Sweat the Small Stuff – Of course, it goes without saying that we want our homes to be clean and tidy when potential buyers visit. But we can sometimes be oblivious to certain aspects of our own surroundings, including in our own home. Maybe it’s those cobwebs in the corners or the hole in the screen door or the burnt out light bulbs we haven’t gotten around to replacing. We may not be inclined to think those little details are such a big deal, but potential buyers will be carefully scrutinizing everything they see and may come away with an unpleasant impression if we fail to address the “small” things.

Set the Stage – You might think that since potential home buyers are interested in buying your house and not your belongings that the appearance of furniture and the like are not important. Actually the general appearance of your home will factor greatly into a visiting buyer’s overall opinion of it. Before you begin showing your home, think about arranging furniture and other items in a way that leaves your home uncluttered and appealing. If you’re not sure where to start, ask a friend for advice. Oftentimes just a few simple changes can make a world of difference.

Be Invisible – While a few personal touches can add to a home’s warmth and appeal, these should be kept very limited and not showy. The more a potential home buyer see pictures of your family everywhere they turn or your kid’s water color paintings stuck to the refrigerator, the more difficult it will be for them to start visualizing the home as theirs. Make it easy for visitors to see your home as potentially becoming their own.

No, Really…Be Invisible – Of course, the best way to make yourself invisible is to actually be invisible. You might think a potential buyer would find it valuable to have the homeowner following them every step of the way as they tour a home so they can tell them all sorts of details they might not otherwise know. More often than not, this plan backfires completely. Someone who is considering buying your home wants to be able to speak with freedom to their spouse or real estate agent about things they may not like about your home; something they’d likely be uncomfortable doing in your presence. Hard as it might be for your ego to accept this, the truth is the vast majority of potential home buyers will be much more comfortable if you as the homeowner make yourself scarce when they tour your home.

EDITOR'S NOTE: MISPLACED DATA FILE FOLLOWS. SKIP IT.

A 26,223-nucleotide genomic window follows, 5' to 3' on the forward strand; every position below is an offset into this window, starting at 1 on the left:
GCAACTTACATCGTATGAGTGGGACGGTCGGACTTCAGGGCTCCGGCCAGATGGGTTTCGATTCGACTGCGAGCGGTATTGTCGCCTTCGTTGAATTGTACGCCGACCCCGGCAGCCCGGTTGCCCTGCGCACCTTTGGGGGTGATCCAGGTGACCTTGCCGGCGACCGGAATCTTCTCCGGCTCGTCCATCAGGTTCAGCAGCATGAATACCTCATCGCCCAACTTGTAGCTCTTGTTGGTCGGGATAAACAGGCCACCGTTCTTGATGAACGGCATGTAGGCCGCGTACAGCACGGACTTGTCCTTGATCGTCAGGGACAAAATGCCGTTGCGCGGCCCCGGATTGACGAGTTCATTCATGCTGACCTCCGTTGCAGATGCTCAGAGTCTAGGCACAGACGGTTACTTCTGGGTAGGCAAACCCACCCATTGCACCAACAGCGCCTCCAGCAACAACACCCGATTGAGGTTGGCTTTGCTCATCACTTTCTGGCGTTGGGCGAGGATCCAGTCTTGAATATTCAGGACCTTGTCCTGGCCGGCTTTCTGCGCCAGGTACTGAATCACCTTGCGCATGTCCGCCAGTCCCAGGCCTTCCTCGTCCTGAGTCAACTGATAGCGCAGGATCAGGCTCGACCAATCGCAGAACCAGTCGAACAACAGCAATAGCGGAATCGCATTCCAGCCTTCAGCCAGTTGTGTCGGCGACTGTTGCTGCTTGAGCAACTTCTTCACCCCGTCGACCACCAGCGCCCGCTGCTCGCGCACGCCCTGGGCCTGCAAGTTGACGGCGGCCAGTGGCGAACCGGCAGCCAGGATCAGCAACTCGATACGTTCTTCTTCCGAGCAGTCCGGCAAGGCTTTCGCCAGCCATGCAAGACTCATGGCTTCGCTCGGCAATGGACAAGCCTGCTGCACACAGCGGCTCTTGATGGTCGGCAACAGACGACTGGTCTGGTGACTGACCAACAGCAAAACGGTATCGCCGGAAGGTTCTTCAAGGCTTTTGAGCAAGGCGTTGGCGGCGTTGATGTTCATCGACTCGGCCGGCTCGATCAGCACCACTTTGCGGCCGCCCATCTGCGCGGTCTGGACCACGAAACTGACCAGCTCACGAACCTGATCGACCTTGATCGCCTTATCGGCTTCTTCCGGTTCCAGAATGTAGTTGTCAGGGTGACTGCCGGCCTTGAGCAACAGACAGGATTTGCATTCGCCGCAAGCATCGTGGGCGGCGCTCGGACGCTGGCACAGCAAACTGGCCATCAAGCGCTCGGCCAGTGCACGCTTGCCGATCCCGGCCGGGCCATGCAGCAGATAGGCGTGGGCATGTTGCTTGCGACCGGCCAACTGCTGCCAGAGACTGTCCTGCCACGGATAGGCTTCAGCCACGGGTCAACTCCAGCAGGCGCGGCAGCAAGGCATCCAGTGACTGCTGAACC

Go Pro – Of course, many potential buyers will get their first impression of your home from pictures they see online. Those pictures may determine whether or not they will want to tour your home at all. Consider having a professional photographer, perhaps one who specializes in real estate photography, come in and take a few shots of your home. Many home sellers have found that having professional photographs of their home for advertising purposes is well worth the extra expense.

Remember, making your home appealing to home buyers does not need be a stressful, expensive process. Oftentimes, just a little simple preparation can be the difference between a house that lingers on the market and one that generates quick and solid offers.

What advice would you give to a home seller about making their home appealing to buyers? Please leave a reply in the comments section to share your thoughts.